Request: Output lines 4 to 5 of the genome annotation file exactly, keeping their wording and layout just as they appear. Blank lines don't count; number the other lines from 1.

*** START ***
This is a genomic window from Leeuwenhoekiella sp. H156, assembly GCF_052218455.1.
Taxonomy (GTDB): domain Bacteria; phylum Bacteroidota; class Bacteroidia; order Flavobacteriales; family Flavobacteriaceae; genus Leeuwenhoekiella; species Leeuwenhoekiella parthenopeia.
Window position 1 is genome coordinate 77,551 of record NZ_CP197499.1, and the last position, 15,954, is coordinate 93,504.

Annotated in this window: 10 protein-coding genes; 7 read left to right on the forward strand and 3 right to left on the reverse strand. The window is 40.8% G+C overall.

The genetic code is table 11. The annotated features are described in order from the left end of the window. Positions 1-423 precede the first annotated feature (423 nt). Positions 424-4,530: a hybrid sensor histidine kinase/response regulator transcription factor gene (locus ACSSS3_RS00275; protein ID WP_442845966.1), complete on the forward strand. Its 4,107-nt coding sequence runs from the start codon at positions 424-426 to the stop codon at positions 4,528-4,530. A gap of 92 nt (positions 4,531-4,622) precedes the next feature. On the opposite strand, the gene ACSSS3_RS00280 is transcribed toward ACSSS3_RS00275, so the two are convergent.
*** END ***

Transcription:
Annotated in this window: 10 protein-coding genes; 7 read left to right on the forward strand and 3 right to left on the reverse strand. The window is 40.8% G+C overall.

The genetic code is table 11. The annotated features are described in order from the left end of the window. Positions 1-423 precede the first annotated feature (423 nt). Positions 424-4,530: a hybrid sensor histidine kinase/response regulator transcription factor gene (locus ACSSS3_RS00275; protein ID WP_442845966.1), complete on the forward strand. Its 4,107-nt coding sequence runs from the start codon at positions 424-426 to the stop codon at positions 4,528-4,530. A gap of 92 nt (positions 4,531-4,622) precedes the next feature. On the opposite strand, the gene ACSSS3_RS00280 is transcribed toward ACSSS3_RS00275, so the two are convergent.